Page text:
The way he wrote their dialogue was a bit different too.
Thanks to Netgalley for the early copy
I loved this book. From the very beginning, I was immediately hooked. Stayed up all night to finish it and am glad I did!
In his debut novel, Comanche, Brett Riley gives us an intriguing hybrid novel. Part thriller, part ghost story, part old western. The opening chapter chronicling the violent history of the small town of Comanche and the men who not only executed, but also desecrated the body of an outlaw called the Piney Woods Kid is a great hook. Over 100 years later, the old death house sits empty. It doesn’t stay that way long though, as the enterprising new mayor seeks to breath new life into the town by building a brand new diner with good food, and historic interest that he hopes to attract new tourists into the area. Life seems to be going pretty well for everyone until two town residents are killed mysteriously. Both having suffered traumatic injuries without a weapon used. Witnesses claim that both people were shot by a mysterious man dressed in a cowboy outfit and colored a bland shade of grey. Still in recovery from the death of his wife, Raymond and his partner come into the investigation ready to nab a killer and put the idea of death by ghost to rest. They certainly get more than they bargained for. Overall this is fun story that reads quickly. It is written well and is a strong debut showing. Review posted to Goodreads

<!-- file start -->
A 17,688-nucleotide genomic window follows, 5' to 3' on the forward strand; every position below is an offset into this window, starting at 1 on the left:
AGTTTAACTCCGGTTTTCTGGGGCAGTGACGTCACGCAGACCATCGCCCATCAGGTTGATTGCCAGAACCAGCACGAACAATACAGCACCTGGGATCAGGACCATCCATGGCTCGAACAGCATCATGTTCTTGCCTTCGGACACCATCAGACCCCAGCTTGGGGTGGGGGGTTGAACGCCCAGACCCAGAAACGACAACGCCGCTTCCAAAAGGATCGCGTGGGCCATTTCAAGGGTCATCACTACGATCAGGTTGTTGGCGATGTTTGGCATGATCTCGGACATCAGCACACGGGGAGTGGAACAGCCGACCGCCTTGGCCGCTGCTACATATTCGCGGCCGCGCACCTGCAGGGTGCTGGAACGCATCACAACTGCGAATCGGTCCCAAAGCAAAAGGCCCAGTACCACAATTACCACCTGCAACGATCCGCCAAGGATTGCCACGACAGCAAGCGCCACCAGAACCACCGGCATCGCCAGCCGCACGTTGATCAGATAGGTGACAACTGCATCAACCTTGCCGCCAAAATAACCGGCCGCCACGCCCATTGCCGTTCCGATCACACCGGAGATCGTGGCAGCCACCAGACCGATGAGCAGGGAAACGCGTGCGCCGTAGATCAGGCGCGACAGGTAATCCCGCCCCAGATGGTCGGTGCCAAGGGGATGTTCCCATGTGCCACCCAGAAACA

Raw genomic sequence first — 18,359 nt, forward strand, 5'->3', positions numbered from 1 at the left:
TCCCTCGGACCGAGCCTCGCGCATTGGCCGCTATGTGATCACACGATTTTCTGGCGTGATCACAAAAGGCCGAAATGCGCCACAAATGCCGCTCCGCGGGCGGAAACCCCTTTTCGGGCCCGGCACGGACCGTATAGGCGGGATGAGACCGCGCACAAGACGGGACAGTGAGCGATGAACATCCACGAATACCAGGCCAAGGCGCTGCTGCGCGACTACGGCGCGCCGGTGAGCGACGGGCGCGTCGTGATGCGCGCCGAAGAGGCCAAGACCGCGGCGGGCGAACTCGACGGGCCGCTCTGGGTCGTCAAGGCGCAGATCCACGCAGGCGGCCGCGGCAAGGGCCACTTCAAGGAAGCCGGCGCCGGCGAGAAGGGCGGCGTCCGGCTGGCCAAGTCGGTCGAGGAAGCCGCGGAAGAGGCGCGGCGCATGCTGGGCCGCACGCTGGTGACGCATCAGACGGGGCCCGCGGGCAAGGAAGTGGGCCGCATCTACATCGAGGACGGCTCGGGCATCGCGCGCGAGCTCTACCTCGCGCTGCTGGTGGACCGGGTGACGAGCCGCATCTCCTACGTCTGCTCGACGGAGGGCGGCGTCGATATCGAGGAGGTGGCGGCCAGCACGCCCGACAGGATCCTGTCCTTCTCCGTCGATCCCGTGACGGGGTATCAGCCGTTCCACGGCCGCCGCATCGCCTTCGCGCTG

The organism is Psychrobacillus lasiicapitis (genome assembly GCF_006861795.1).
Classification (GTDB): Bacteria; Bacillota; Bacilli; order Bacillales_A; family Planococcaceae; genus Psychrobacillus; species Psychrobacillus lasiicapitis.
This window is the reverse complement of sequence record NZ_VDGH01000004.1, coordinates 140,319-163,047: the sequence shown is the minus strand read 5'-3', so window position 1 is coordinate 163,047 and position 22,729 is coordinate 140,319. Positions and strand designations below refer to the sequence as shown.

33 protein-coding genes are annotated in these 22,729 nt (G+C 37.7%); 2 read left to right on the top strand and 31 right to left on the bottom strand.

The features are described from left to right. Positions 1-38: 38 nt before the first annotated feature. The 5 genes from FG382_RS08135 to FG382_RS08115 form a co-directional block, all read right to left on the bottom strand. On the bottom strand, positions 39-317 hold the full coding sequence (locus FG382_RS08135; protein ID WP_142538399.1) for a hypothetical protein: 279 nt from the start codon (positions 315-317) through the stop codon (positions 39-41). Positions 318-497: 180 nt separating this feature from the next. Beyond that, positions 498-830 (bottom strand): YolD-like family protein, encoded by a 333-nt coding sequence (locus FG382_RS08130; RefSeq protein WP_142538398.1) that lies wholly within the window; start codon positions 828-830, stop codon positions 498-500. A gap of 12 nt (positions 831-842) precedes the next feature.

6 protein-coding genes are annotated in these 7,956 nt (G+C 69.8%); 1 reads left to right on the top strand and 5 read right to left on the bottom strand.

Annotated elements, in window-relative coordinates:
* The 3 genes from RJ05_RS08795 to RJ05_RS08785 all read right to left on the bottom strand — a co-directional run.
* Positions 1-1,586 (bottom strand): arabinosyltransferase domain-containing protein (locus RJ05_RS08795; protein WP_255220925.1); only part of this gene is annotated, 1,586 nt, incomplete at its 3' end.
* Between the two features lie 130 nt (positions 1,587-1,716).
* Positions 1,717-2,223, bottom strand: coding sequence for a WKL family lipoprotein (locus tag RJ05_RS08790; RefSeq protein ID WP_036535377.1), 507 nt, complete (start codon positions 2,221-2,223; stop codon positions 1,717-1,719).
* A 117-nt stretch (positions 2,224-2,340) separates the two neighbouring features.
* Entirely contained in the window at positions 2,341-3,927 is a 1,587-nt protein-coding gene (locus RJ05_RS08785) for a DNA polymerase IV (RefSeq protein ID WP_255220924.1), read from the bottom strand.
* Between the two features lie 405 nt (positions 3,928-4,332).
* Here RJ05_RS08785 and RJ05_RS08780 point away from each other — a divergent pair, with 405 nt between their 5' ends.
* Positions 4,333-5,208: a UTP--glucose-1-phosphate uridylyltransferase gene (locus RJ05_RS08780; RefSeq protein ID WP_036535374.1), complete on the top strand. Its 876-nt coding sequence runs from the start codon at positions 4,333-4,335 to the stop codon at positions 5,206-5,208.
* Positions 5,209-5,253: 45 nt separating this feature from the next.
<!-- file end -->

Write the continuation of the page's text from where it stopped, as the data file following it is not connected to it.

Review by 2shay..........🌟🌟🌟🌟🌟.....
Many years ago I was enrolled at Tarleton State in Stephenville, Texas, just 34 miles from Comanche. I’m very familiar with the area, so I had to have this book. The majority of authors who write about Texas get it wrong, so my expectations were muted. I was very pleasantly surprised. Raised in Arkansas and making his home in Nevada, the author, Brett Riley, has either spent a lot of time in Texas or he does remarkable research. Either way, I felt like I had been transported back to my college days.